While surfing YouTube I came across the subject of growing animal fodder. The videos said that sprouting grains would increase the bioavailability of the nutrients from around 30% for whole grains to 70% for sprouted grains. Barley is supposed to be the grain of choice for a small indoor fodder systems, but I'm not exactly sure why. I tried to find Barley. Being in the deep South where Barley isn't grown, I couldn't find a source at all. The local seed stores called multiple distributors without any luck. I was able to find feed wheat locally at $11 for a 50 lbs bag. I have no idea what variety of wheat it is.
I have seen several custom built fodder systems, I but used what I had on hand. The shelving unit is a 3 tier wire shelving unit I purchased from Home Depot. I had purchased 2 of them and was using them side by side as a seeding station with my aquaponics setup which is on hiatus until I can build a new one on the farm. I scavenged one of the shelves from the second unit to make this a four shelf unit. I have this on my kitchen counter for now. I plan to switch to a full sized wire rack and increase production as I get more animals that will eat fodder. Right now we only have 16 chickens (6 of which are about to be harvested). Click here for a link to the shelving unit at Home Depot.
The black greenhouse trays are the ones that are commonly available. Click here for a link for these on Amazon. These are 10" by 20". They over hang the shelves, but the trays are sturdier than I imagined. I used the "no holes" variety of the trays and drilled my own holes. I started out drilling drain holes at one end of the tray with the smallest drill bit I had (1/16 inch). The water would not drain because of the surface tension of the water. Not wanting to add something like soap to break the tension, I re-drilled the holes with the next size up (3/32 inch). That seems to work just fine. The two empty trays on the bottom are to catch the water. I placed a piece of 1/2 inch PVC pipe the length of the shelf to slope the trays to allow water drainage. I alternated the slope on each shelf. This allows me to water the top tray and the water flow will zig-zag down through the trays ending up in the empty trays at the bottom. I do not reuse the water. I've read that reusing the water increases odor and the likelyhood of mold/mildew.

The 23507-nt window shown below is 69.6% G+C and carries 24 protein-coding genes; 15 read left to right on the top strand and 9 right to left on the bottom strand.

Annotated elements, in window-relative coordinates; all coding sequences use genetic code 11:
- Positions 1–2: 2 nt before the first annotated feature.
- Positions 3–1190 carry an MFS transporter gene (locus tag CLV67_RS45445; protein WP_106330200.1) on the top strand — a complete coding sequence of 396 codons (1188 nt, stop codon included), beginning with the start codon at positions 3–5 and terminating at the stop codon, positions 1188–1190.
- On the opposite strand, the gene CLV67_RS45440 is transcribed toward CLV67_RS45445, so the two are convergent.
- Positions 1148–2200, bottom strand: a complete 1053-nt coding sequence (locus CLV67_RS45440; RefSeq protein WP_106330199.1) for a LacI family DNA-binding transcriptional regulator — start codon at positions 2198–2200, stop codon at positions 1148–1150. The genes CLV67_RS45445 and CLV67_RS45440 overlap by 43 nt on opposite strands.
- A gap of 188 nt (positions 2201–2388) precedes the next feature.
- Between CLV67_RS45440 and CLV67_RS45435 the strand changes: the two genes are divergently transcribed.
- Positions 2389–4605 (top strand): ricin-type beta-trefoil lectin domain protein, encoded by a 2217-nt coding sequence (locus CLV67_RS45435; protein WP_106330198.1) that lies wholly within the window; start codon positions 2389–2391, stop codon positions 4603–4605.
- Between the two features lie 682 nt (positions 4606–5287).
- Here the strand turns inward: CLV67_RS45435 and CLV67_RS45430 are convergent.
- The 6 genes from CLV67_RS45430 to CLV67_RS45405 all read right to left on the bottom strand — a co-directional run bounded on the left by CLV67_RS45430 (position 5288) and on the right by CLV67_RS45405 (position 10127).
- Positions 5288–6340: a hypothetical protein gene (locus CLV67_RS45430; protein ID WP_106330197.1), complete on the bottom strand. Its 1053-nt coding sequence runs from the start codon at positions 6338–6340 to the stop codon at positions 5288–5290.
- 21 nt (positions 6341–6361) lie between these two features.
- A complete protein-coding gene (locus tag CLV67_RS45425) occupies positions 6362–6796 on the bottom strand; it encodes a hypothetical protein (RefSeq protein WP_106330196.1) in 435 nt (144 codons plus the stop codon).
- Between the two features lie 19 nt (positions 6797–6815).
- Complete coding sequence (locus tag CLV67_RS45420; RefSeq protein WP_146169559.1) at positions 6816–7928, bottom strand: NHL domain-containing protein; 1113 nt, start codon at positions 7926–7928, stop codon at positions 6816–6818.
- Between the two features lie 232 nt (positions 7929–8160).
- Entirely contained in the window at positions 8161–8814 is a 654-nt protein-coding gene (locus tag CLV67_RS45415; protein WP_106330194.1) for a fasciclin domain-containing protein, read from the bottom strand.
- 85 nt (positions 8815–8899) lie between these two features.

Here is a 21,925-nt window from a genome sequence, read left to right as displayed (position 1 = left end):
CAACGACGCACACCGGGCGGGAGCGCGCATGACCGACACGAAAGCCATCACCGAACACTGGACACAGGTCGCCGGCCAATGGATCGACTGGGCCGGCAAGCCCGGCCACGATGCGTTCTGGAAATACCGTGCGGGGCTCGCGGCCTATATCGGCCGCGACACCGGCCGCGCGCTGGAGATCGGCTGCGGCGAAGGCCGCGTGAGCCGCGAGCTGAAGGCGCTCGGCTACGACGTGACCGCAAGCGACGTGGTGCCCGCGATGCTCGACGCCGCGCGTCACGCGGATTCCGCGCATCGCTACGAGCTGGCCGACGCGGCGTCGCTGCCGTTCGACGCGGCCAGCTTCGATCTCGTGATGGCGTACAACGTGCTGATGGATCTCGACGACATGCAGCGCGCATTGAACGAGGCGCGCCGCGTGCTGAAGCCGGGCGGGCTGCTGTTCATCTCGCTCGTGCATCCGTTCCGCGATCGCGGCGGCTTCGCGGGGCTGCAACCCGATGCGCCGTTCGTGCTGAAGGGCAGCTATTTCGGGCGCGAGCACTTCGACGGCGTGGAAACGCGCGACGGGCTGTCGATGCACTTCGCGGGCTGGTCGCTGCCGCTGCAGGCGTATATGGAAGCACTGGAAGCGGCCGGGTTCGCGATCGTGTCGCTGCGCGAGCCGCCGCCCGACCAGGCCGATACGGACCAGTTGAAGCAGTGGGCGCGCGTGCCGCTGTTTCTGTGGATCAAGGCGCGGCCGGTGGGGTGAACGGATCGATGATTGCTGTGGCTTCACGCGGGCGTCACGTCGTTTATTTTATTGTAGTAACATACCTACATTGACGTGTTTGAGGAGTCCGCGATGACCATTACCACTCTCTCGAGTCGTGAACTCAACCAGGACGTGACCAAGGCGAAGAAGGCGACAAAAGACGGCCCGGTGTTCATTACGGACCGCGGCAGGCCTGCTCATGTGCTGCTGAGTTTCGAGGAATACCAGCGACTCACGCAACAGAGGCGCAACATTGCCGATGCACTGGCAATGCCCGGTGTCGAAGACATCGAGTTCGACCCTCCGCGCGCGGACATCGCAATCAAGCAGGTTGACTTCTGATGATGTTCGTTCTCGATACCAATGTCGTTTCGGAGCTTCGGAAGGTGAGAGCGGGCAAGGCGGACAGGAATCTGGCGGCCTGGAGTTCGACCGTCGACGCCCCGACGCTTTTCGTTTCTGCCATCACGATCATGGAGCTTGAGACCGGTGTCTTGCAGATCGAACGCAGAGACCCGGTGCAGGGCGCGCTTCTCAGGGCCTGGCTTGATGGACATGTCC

I start the process by soaking 2.5 cups of the wheat berries in water overnight for roughly 8 -12 hours. In the morning I remove the day 8 fodder from the pan and wash out the pan with dish soap and water. Then I add the soaked wheat berries to the pan and spread them out evenly. Then I rotate the pans advancing them one slot. That way the day 1 tray is always on the bottom right. I don't like to pour water directly into the day 1 pan because it redistributes the seeds unevenly. The down side is that I have to move each tray either one spot to the left or up to the next shelf and rotate the tray to make sure the drain holes are on the correct end and the trays are lined up so that water doesn't go all over the counter.
This picture shows the final product after 8 days of growing. This is ready to feed to the animals. Please be careful feeding this to rabbits. Freshly grown fodder has a much higher moisture content than a rabbit's normal food of hay and pellets and can easily give them diarrhea. Any changes to animal's diet should be done gradually over a week's time to prevent G.I. tract upsets.
In my expanded system I plan to automate as well. I'll add 2 large reservoirs, one for fresh water and one for waste water, a pump, a timer and some LED rope lights. The counter top system I have currently gets adequate light from the Northwest facing kitchen window. In addition I plan to upgrade to some sturdier pans. I like the looks of these pans.
I will always try to post links to items I have used. I find that sometimes the hardest part of these projects is tracking down the supplies and equipment you need to accomplish your goals. Feel free to post any comments or questions you have, and I'll answer below or send you an email in response.